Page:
7. Extreme event attribution: the climate versus weather blame game, updated in 2021, is a useful fact sheet produced by Climate.gov, the climate-change information site of the U.S. Commerce Department’s National Oceanic and Atmospheric Administration (NOAA).
  8. The National Center for Atmospheric Research (NCAR) is a federally funded research and development center sponsored by the National Science Foundation. Its website offers numerous evidence-based resources on atmospheric and related sciences, including climate modeling.
  9. The World Weather Attribution Initiative is a collaboration with scientific partners from the University of Oxford Environmental Change Institute (ECI), the Royal Netherlands Meteorological Institute (KNMI), the Laboratoire des Sciences du Climate et de l’Environment, NOAA, Princeton University, NCAR, and the Red Cross and Red Crescent Climate Centre. The Initiative is developing tools and methodologies to perform real-time assessments of whether and to what extent human-induced climate change played a role in the magnitude and frequency of extreme weather events.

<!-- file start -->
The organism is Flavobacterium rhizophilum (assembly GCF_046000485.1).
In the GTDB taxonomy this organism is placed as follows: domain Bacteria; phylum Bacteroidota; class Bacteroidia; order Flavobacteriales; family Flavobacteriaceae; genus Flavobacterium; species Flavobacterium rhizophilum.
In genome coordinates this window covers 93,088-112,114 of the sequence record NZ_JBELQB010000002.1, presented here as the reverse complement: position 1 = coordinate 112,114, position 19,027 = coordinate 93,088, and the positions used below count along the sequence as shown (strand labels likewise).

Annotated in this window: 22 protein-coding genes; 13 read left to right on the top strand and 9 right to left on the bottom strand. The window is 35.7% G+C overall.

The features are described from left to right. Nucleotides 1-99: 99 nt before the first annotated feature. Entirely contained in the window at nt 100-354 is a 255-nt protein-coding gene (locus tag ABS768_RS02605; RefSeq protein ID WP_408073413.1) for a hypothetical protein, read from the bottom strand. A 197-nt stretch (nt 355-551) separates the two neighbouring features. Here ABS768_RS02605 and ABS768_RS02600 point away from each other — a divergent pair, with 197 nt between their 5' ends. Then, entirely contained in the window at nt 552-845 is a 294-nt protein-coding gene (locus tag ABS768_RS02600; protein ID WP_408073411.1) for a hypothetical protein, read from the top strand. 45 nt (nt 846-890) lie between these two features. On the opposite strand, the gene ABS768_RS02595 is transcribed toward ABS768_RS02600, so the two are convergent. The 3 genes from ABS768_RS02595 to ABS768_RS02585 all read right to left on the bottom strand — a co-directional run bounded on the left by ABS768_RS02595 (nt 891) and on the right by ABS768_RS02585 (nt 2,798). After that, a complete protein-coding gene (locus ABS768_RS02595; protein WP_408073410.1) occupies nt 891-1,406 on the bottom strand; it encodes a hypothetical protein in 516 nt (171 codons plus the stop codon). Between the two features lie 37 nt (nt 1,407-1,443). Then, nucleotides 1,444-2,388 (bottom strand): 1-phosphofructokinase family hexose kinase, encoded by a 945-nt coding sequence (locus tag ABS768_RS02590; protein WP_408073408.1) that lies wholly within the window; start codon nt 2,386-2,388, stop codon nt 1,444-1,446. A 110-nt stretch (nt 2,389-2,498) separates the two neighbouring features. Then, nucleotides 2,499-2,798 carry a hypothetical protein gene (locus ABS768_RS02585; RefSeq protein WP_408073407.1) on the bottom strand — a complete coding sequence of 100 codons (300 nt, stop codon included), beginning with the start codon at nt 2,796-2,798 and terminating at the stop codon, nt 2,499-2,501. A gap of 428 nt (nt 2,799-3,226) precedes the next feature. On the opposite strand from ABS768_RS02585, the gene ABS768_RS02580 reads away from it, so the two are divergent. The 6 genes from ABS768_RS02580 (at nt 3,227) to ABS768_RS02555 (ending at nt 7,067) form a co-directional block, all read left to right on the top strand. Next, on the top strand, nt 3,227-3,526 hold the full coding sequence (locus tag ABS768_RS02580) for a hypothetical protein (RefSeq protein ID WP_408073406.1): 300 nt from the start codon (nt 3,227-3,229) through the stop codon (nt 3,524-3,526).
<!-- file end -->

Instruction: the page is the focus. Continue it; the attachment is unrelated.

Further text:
10. climateprediction.net is a nonprofit, collaborative effort led by climate scientists, computing experts, and others, that performs climate modelling experiments using the home computers of thousands of volunteers to answer questions about how climate change is affecting the world now and may affect the world in the future.
  11. Extreme weather is of deep concern to the insurance industry, which has produced a number of documents describing those concerns and strategies for lowering risk. Among them: the National Association of Insurance Commissioners’ Assessment of and Insights from NAIC Climate Risk Disclosure Data, and Climate Change Risk Assessment for the Insurance Industry, by the Geneva Association, an insurance industry think tank.